Eileen Schuman, et al. v. Lee County Board of County Commissioners, No. 16-15325 (11th Cir. 2017)

Annotate this Case
Download PDF
Case: 16-15325 Date Filed: 06/29/2017 Page: 1 of 5 [DO NOT PUBLISH] IN THE UNITED STATES COURT OF APPEALS FOR THE ELEVENTH CIRCUIT ________________________ No. 16-15325 ________________________ D.C. Docket No. 2:14-cv-00121-JES-CM EILEEN SCHUMAN, JOHN BROCK, SUSAN NOE, Plaintiffs-Appellees, versus LEE COUNTY BOARD OF COUNTY COMMISSIONERS, a political subdivision of the State of Florida, d.b.a. Lee County, Defendant-Appellant. ________________________ Appeal from the United States District Court for the Middle District of Florida ________________________ (June 29, 2017) Before ED CARNES, Chief Judge, WILLIAM PRYOR, and DUBINA, Circuit Judges. Case: 16-15325 Date Filed: 06/29/2017 Page: 2 of 5 PER CURIAM: Because we write only for the parties and the district court, we will be concise and not belabor our points. The district court did not, as the County contends, abuse its discretion in denying the motion to sever the plaintiffs’ claims into three separate trials. Joinder was proper because the claims of each plaintiff arose out of the same series of transactions and events, involved common issues of law and fact, and were presented through the testimony of many of the same witnesses. Even as joined, the trial took approximately eight days. If the claims had been severed, the amount of trial time and resources required would have been multiplied by a factor of three. And there was no unfair prejudice from trying the claims jointly because the evidence related to each plaintiff’s claim almost certainly could and would have been admitted at each trial. Insofar as the liability verdicts are concerned, the district court did not err in denying the County’s Federal Rule of Civil Procedure 50(a) and (b) motions for judgment as a matter of law or its Rule 59 motion for a new trial. For the reasons we discussed at length with the attorneys during oral argument, the evidence was more than sufficient to support the jury’s verdict on each claim. The sufficiency of evidence issue is not close. 2 Case: 16-15325 Date Filed: 06/29/2017 Page: 3 of 5 The only problem with the judgment concerns the $200,000 component of the damages award to Susan Noe based on lost retirement benefits due to the fact that she was fired before she could arrange to purchase five extra years of service toward her state retirement pension. Ms. Noe testified that when fired she was “in the process of buying back five years of service” based on her prior employment with the federal government, but being fired prevented her from doing so. Doc. 145 at 40. If she had been permitted to do so, according to her testimony, “that would have amounted to probably about an additional 150 to $200,000 to my retirement.” Id. The jury included in the damage award to her the full $200,000 of pension increase she said that she had lost as a result of her termination preventing her from buying five years of service credit. The problem is that the damages award for lost pension benefits should have been reduced by the cost of purchasing the additional years of service. Ms. Noe is entitled to be made whole for the cost of being fired, but she is not entitled to be made more than whole. She is entitled to the $200,000 of retirement benefits that she lost because she was fired before buying the extra years of service minus the cost she would have paid to buy them. Unfortunately, neither Ms. Noe’s attorney nor the attorney for the County inquired of her, or otherwise sought to establish, how much those five years of prior service would have cost her. Nor did the 3 Case: 16-15325 Date Filed: 06/29/2017 Page: 4 of 5 County’s attorney bring the issue to the district court’s attention in a timely motion for judgment as a matter of law at the end of Noe’s case in chief or at the end of all the evidence. Both sides share the responsibility for not recognizing and curing the problem. The first time the issue was raised was in the County’s post-judgment Rule 59 motion for a new trial or, alternatively, for a remittitur. That is too late for the County to claim the right to judgment as a matter of law. And there is no point in requiring a new trial before a jury on this component of the damages claim because the parties apparently agree on the statutory formula for calculating the cost to Ms. Noe of five additional years of service credit for pension purposes. In its opening brief to this Court, the County set out the text of Fla. Stat. § 121.1115(2) and asserted that under that provision “for each of the five years, she had to pay a minimum of $12,000.00 plus 6.5% interest, which would have exceeded a lump sum payment of $60,000 to buy five years of retirement credits.” At oral argument, Ms. Noe’s counsel agreed that provision of Florida law was controlling and generally agreed with the County’s assertion about how much she would have had to pay for five years of service credit. On remand, the County’s motion for remittitur of the damages award to Ms. Noe should be granted to the extent required to reduce that award by the amount 4 Case: 16-15325 Date Filed: 06/29/2017 Page: 5 of 5 that she would have had to pay to obtain the five additional years of service credit that are reflected in the damages award as it currently stands. The district court should decide any subsidiary issues necessary to calculate that reduction in the lost pension increase component of the damages award, but this is otherwise a limited remand. 1 The district court is not to inquire into any other aspect of Ms. Noe’s damages award or her entitlement to it. We have considered the County’s other attacks on the award and find them either not timely raised or without merit or both. The judgment for plaintiff Susan Noe is AFFIRMED insofar as liability is concerned but the damages award to her is VACATED AND REMANDED for the limited purpose of having the district court reduce the $200,000 lost pension increase component of her damages award by the cost she would have paid to purchase the additional five years of service. The judgment for plaintiffs Eileen Schuman and John Brock are AFFIRMED in full. 1 Hopefully, the parties can agree on any subsidiary issues that arise in calculating the additional years of service costs. 5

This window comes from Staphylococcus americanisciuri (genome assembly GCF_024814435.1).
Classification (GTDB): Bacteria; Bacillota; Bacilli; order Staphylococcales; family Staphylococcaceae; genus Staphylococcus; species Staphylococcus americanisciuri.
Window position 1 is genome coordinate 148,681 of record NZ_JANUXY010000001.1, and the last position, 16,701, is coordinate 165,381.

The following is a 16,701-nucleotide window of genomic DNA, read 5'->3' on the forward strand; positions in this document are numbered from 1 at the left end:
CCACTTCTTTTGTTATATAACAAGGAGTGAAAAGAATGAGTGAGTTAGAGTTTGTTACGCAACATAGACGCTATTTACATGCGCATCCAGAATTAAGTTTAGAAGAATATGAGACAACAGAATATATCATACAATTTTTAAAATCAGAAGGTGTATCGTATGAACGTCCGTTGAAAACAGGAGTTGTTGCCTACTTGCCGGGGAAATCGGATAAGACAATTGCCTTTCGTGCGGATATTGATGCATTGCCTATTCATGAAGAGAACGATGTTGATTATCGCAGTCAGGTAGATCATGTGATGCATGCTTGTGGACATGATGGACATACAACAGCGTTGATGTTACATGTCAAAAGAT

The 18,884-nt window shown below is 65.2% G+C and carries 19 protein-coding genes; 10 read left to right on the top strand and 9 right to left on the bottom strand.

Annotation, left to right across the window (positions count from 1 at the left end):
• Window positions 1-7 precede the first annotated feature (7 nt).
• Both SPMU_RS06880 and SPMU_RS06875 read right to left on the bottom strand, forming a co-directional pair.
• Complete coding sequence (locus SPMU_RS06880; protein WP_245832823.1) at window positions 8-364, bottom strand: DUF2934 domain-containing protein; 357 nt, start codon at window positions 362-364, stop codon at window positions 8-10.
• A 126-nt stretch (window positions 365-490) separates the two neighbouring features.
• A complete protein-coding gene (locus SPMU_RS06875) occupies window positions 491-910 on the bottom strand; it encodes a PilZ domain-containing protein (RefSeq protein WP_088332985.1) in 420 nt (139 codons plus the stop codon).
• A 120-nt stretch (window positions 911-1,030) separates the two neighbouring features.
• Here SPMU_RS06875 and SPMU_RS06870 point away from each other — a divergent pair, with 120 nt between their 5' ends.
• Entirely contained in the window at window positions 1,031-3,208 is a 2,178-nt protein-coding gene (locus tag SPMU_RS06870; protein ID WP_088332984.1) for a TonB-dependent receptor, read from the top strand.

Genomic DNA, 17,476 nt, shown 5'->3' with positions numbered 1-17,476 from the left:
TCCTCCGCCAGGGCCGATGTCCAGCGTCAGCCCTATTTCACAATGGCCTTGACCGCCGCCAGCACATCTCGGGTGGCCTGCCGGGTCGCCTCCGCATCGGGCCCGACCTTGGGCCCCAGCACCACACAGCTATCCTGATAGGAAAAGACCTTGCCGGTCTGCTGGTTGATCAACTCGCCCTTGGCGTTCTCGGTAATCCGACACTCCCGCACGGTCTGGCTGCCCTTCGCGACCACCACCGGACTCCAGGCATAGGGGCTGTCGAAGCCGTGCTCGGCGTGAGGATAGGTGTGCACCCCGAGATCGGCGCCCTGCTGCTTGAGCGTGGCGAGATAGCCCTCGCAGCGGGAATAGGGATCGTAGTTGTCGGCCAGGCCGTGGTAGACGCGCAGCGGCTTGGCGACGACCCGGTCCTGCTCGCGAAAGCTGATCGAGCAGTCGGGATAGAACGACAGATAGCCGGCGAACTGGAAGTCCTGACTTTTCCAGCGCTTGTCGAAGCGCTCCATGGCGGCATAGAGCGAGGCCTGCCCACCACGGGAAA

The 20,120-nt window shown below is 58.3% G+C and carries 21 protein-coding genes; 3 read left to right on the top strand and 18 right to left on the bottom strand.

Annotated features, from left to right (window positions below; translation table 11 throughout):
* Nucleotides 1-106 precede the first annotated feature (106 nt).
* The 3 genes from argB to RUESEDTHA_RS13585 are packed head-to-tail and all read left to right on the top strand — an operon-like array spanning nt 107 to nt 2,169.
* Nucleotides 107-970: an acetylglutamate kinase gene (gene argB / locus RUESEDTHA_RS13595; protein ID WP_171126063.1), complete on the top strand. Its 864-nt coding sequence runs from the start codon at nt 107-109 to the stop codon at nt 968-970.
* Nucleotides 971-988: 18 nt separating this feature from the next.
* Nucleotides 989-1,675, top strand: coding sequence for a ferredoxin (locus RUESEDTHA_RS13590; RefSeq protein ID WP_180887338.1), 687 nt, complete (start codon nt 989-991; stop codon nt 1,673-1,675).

Some case metadata and case summaries were written with the help of AI, which can produce inaccuracies. You should read the full case before relying on it for legal research purposes.

This site is protected by reCAPTCHA and the Google Privacy Policy and Terms of Service apply.